HANSON — It was a hug in motion for a grieving family in the community on Sunday, July 31 as more than 200 area residents shrugged off oppressive humidity and rain to honor the memory of eighth-grader Samuel Andrews and aid the suicide prevention work of the Samaritans.
“My sister [Stacey] had an idea that we had to do something, and she suggested a walk,” said organizer Meredith Wigmore, a friend of the Andrews family. “She was the mastermind and I just got volunteers.”
That idea became the Do It For Sam 5K.
She said the fundraising goal was $5,000 and was certain it would be exceeded, thanks to the generous donation of gift baskets for raffles, which included a Wahlburger’s basket complete with a signed T-shirt, fitted hat and photo of Paul Wahlberg. One of Wahlburgers’ employees in promotions lives in Hanson and delivered the prize.
Wigmore said Monday that more than $9,000 was raised at the event.
“If we could help just one kid, one family, then we’ve done our job,” Wigmore said. “The town of Hanson has totally stepped up … I had people contacting me [asking], ‘What can I do?’”
One woman alone made up three of the raffle baskets. Hanson Police provided traffic control and the Fire Department had firefighter/EMTs driving the route on an ATV in case of a medical emergency.
Flowers for Sam
Walkers — and a few runners — stepped off a bit after the planned 9 a.m. start time, making their way from Botieri Field up Indian Head Street to School and Maquan streets, and back to Liberty Street, via Andrew Lane and Gorwin Drive, and then up High Street to Fern Hill Cemetery and back to Botieri Field. While at Fern Hill they were given water to beat the heat and humidity, and multi-colored carnations by Sam’s grandparents, Eugene and Phyllis Andrews, to place on his grave. The Abington Stop & Shop donated the flowers.
Members of the Andrews family expressed gratitude, when they could find the words, for their community’s support. Sam’s mother Melissa was unable to say much in the emotion of the day. His dad Phil was also deeply affected.
“It’s wonderful,” Gene said before choking up over the community’s support. “It’s unbelievable. From Day One, it’s just been … you realize we’re still a small town and a small community.”
“The turnout has just been phenomenal,” Phil said of the walk. “I can definitely feel Sam here with everyone and … I’m at a loss for words. I’m so glad we’re supporting a great organization like Samaritans.” He lauded the group’s work and said he hoped the fundraiser could help someone else in crisis.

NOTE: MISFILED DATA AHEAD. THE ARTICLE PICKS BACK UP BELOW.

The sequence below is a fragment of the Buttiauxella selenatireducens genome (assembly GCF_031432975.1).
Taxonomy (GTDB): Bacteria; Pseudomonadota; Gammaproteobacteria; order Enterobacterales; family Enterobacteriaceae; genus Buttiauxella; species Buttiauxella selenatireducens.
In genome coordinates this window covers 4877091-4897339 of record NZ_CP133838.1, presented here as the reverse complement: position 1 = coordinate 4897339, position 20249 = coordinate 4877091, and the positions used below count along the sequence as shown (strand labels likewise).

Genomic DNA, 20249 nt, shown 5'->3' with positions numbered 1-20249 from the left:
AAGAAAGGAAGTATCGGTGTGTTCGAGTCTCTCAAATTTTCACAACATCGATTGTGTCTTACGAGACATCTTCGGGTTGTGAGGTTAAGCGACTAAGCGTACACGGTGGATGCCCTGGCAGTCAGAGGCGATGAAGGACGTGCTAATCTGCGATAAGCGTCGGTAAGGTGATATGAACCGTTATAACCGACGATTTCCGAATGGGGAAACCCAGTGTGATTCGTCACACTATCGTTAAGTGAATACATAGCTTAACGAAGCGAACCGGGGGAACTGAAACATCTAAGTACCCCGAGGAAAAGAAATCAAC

Before the event started, DJ John Zucco introduced Abington Samaritans 40-year volunteer and board member Tom Burke to speak, followed by a prayer by the Rev. Michael Hobson of St. Joseph the Worker Church and a performance of the national anthem by Hanson resident Mary Drake.
Burke thanked organizers for the invitation and participants for the “wonderful tribute to Sam.”
Samaritans is a nonprofit, volunteer-based organization dedicated to reducing the incidence of suicide by befriending individuals in crisis and educating the public about effective prevention strategies. It also provides support for survivors of suicide attempts.
“The family reached out and got to know us and we got to know them,” Burke said after the walk. “They invited us to come down and we were happy to help.”
The Boston Samaritans chapter offers training workshops, grief support and reach to at-risk groups such as seniors. They also provide programs for schools. Burke said they handle as many as 125,000 calls and texts per year on the organization’s 24/7 phone befriending service: 1877-870-HOPE (4673) or text to Samaritans.
“It’s sad, but it’s needed,” Burke said. “We talk to about 12,000 people a year from schools … to explain the causes, the symptoms, how to cope, how to deal with it and who your resources are.”
All Samaritans services are offered at no cost.
“We also like to talk to police and first responders for two reasons,” he said. “First because they are involved and, second, because they are at risk.”
A great kid
Selectmen Chairman James McGahan, attending the walk, said it was a great example of a small town supporting one of its families at a time of pain.
“Sam was a great kid, I knew him and his dad when I first ran for office,” McGahan said. “They came down and met me down at Sandy’s coffee shop. He was a great boy and [his death] hit hard.”
He said his daughter was good friends with Sam.
“She misses him and couldn’t be here today, so she asked me to stop by,” McGahan said. “I think a lot of people are still kind of hurting from it, but this is a way for us to remember him.”
Whitman-Hanson Community Access TV volunteer Richard Green, who was among those attending the event who lost a loved one to suicide, too. He found the event brought back deep emotion and felt a connection to the Andrews family.
“We came to know him through what you people are doing,” he said of Sam. “It’s a very emotional day. … If you can help one person, that’s all you can do in this big world we live in.”